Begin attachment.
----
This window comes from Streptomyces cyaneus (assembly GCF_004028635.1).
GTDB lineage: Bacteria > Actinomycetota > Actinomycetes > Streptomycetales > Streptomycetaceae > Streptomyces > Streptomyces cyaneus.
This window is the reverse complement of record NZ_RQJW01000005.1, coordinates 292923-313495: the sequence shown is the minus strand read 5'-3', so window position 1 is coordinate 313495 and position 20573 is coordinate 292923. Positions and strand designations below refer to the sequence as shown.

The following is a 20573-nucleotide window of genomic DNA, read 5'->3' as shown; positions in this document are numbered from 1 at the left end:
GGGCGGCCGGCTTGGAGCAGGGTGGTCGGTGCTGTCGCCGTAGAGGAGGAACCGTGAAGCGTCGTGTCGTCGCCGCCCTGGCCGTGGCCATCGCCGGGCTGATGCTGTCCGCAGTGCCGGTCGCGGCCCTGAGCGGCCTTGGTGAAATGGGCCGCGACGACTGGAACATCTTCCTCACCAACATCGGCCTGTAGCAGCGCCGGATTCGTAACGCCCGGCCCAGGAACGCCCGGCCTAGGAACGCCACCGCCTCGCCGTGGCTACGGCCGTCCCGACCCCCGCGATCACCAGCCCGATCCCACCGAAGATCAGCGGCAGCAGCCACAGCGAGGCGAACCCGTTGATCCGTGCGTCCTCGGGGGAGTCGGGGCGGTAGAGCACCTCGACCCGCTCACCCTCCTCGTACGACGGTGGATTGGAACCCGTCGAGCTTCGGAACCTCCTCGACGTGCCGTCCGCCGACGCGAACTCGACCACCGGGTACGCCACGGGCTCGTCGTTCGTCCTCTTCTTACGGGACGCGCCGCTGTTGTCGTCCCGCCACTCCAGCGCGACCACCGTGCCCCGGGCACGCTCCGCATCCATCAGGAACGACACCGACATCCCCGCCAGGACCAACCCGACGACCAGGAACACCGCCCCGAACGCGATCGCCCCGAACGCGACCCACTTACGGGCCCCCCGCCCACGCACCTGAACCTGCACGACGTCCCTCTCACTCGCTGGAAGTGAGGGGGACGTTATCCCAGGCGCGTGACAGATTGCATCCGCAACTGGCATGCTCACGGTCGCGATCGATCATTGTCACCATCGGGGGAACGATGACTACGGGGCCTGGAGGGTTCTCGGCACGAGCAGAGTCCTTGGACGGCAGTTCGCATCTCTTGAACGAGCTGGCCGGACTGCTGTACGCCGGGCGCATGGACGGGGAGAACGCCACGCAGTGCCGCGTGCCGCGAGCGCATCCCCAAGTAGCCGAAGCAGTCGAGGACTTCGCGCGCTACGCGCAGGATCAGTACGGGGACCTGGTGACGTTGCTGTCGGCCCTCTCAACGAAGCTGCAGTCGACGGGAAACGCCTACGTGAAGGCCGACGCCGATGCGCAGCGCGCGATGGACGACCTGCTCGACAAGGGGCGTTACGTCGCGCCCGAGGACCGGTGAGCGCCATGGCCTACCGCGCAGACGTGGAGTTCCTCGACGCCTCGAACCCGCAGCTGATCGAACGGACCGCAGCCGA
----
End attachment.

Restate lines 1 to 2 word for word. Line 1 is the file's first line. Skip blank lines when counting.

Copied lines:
This window comes from Streptomyces cyaneus (assembly GCF_004028635.1).
GTDB lineage: Bacteria > Actinomycetota > Actinomycetes > Streptomycetales > Streptomycetaceae > Streptomyces > Streptomyces cyaneus.